Alfred Poor: Antimicrobial Gorilla Glass, Corning’s License to Kill — What’s up with the new antimicrobial Gorilla Glass from Corning? Here’s our senior tech analyst Alfred Poor with a closer look …

By now, you’ve probably heard about Corning’s Gorilla Glass. It is used as cover glass on smartphones and other mobile devices because it resists scratches and cracks much better than standard glass does.

Now there’s a new Gorilla in town. And this one has a license to kill. The latest Gorilla Glass actually will reduce the amount of bacteria that accumulates on the face of your phone, according to Corning execs who announced antimicrobial Gorilla Glass at CES 2014.

Corning's Gorilla Glass can now kill bacteria, as well as resist scratches and cracks.

Corning’s Gorilla Glass can now kill bacteria, as well as resist scratches and cracks. Image credit: Alfred Poor

First, let’s review how Gorilla Glass gets its strength. Gorilla Glass contains sodium ions, and the sheets of glass are immersed in a bath of molten potassium salts.

The larger potassium ions trade places with the smaller sodium ions, mostly at the surface of the glass and in decreasing proportion as you move further from the surface. This is like starting with a box packed full of tennis balls. You then replace some of the tennis balls at the surface with larger softballs. You have to press down hard to get the larger balls to fit, which results in a pressure within the surface.

For Gorilla Glass, this means that in the unlikely event that a scratch or crack gets started, it is less likely to grow larger due to the compression forces in the top layer of the glass.

Corning has figured out a way to add silver ions to the mix. Silver has natural antimicrobial properties. Nano-silver particles are employed in products to fight bacteria on keyboards and combat foot odor. So, by adding silver ions to Gorilla Glass, the new composition can cut down on bacteria and other microbes that might congregate on the faceplate of your phone, execs said.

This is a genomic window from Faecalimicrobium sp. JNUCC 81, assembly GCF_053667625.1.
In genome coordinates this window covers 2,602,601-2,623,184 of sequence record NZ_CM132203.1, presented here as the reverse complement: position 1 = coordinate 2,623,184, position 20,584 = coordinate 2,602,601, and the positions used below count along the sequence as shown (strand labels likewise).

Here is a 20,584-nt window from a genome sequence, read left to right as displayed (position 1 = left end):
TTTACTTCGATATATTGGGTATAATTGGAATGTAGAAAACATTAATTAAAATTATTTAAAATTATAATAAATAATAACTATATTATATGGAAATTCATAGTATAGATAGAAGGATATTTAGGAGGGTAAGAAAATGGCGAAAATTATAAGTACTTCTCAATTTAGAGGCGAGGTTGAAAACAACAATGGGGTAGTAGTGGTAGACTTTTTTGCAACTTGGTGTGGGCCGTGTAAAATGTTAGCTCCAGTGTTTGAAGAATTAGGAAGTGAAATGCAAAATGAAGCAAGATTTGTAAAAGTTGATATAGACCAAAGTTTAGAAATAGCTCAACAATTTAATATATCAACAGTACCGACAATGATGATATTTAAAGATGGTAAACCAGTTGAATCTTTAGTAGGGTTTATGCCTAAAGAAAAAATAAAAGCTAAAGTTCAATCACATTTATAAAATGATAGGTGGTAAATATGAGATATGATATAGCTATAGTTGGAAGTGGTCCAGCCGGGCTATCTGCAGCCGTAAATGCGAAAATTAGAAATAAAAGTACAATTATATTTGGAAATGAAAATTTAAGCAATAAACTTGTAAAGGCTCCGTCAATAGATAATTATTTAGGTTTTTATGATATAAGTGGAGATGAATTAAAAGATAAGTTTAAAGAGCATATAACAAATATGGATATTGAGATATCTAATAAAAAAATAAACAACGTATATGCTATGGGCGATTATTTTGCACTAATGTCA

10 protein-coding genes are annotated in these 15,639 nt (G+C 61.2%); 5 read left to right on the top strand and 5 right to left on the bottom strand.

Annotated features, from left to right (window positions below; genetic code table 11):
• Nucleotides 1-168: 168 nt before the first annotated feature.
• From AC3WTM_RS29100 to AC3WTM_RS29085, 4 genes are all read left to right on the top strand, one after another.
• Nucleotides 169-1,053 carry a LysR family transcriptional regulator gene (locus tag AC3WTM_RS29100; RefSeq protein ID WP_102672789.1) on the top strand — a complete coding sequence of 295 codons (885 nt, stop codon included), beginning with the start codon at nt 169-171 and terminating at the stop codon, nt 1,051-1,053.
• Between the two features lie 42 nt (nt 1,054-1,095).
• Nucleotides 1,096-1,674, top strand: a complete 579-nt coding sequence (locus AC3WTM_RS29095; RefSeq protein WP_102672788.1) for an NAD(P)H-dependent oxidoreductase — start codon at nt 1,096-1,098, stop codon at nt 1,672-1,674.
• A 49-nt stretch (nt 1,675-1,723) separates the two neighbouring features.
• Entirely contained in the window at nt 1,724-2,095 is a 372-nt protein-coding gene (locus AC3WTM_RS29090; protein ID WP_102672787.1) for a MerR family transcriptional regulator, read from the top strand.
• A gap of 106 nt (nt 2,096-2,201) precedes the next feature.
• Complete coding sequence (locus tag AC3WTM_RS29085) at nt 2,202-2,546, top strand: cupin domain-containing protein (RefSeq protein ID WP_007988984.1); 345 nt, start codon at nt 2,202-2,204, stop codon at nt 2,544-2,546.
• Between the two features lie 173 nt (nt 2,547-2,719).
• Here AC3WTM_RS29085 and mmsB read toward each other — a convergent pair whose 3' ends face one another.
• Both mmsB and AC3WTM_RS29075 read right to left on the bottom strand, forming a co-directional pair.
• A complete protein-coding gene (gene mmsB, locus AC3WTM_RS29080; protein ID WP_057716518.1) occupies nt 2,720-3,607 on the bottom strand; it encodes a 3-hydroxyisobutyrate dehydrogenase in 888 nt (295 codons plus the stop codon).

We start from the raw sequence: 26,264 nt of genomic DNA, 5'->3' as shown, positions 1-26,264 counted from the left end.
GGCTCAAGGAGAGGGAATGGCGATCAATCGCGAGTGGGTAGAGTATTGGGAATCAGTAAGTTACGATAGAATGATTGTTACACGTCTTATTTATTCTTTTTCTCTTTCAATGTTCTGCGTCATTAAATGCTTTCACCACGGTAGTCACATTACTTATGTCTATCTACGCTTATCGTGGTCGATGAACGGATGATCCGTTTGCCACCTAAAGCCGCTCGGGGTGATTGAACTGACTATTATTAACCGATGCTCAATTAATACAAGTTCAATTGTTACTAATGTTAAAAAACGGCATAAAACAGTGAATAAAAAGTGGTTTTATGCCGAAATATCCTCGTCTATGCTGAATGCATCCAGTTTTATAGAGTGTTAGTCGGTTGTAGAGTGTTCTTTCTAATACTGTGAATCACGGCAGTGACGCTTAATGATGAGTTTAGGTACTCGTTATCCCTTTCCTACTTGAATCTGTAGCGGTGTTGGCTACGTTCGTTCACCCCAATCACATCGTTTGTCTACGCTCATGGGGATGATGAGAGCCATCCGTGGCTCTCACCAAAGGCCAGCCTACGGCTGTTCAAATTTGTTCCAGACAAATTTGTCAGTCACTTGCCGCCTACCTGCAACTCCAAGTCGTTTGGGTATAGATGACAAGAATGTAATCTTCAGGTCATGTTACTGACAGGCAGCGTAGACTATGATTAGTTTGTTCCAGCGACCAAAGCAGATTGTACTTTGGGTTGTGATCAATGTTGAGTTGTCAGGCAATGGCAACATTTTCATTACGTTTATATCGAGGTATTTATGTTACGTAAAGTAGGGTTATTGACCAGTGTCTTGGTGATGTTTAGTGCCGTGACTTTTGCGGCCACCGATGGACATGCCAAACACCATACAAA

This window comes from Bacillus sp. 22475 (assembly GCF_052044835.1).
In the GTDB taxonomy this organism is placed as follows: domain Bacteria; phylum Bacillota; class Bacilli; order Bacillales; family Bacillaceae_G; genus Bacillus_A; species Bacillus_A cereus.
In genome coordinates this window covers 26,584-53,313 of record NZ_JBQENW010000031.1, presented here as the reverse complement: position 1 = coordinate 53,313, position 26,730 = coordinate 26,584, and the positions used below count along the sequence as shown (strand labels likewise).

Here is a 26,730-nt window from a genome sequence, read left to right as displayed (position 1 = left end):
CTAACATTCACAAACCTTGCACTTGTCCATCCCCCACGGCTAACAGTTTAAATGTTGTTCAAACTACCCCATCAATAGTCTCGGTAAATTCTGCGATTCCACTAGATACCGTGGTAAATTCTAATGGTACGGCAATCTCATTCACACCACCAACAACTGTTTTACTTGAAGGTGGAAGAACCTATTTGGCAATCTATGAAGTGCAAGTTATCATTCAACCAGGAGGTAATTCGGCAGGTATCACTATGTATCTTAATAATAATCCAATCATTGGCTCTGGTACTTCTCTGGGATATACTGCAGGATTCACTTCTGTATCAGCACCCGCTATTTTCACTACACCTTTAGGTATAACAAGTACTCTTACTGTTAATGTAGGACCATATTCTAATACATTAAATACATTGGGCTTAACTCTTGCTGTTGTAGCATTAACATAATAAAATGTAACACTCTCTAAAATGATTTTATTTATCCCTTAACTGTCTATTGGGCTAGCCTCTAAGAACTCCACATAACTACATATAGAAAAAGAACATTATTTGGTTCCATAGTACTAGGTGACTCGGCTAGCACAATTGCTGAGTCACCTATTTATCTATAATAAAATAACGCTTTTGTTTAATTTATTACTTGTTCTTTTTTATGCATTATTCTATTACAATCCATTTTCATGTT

Silver ions help reduce bacteria on Gorilla Glass covers.

Silver ions help reduce bacteria on Gorilla Glass covers. Image credit: Corning Glass

Corning representatives were very careful not to overstate the case. They did not, for that matter, go so far as to claim that the bacteria on your phone poses any particular health hazard.

But if you’re concerned about your exposure to unfriendly microbes, using a phone with antimicrobial Gorilla Glass can’t hurt. And consider: Some scientists now are reporting there’s a 1:6 chance that your smartphone has fecal matter on it. For a roundup of phone “soap” products showing at CES 2014 and elsewhere — that’s outside the scope of this Gorilla Glass news piece — do check out this article in The Age. We can’t vouch for these products, but again, a little knowledge won’t harm you any.

For, I’m Alfred Poor. To see all my CES 2014 pieces and those from my colleagues, scroll down.

Based in bucolic Bucks County PA, Alfred Poor is a senior technologist here at A 30-year tech journalism vet, he’s internationally renowned for his coverage of displays. He is easily distracted by shiny, sparkly gadgets and that’s why he is covering consumer tech for us, too. Contact Alfred at, follow him @AlfredPoor and find the +Alfred Poor Google+ stream here. Alfred also is a professional speaker, a bluegrass musician and a sailor. Check out his LinkedIn profile for more.

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  • h&&

    Great analysis, Alfred.

  • Steve

    Your description of glass is specifically about soda-lime glass, which is one of several types of glass (such as borosilicate glass). It is not the only type of glass produced, nor even the predominant type.

    The sentence “Glass contains sodium ions, and the sheets of glass are immersed in a bath of molten potassium salts…” should say “Soda-lime glass contains…”
    The more you know.

    • Alfred Poor

      Good points, Steve. I was on the doctoral committee of a friend, and one of the other committee members drew a poster for her. It was of a woman digging a hole in the ground using a teaspoon, and she’s looking at you with sweat pouring down, as she asks “How deep is ‘deep’?”
      The problem with any technology piece is titrating to find the right balance between technical accuracy and readability. Pieces that I write for display industry professionals go to a different level than ones that I write for a more general audience.
      So I appreciate your clarification, and agree that you’re right. I just hope you understand that I don’t included everything I know in a piece like this one.

  • hendog

    Amazing coverage. Best I’ve seen on the Gorilla Glass announcement. Good job anewdomain! Great anewdomainTV channel, too!

  • paqza

    Looking at that photo comparison between the bacterias on Gorilla Glass vs standard glass isn’t exactly convincing. What’s that, a 20% reduction?

  • Mat Lee

    I always laugh when I see people lick their phone to wipe it off lol. Maybe this will cut down on that.

  • le reddit army

    very phone
    much bacteria
    le wow
    (pls guys upvotes for doge meme)

    • Seth Wooten

      you need to be killed, with fire.

  • Gina

    Welcome Le Redit army! Taking all questions and suggestions re our site — and looking for writers! Always!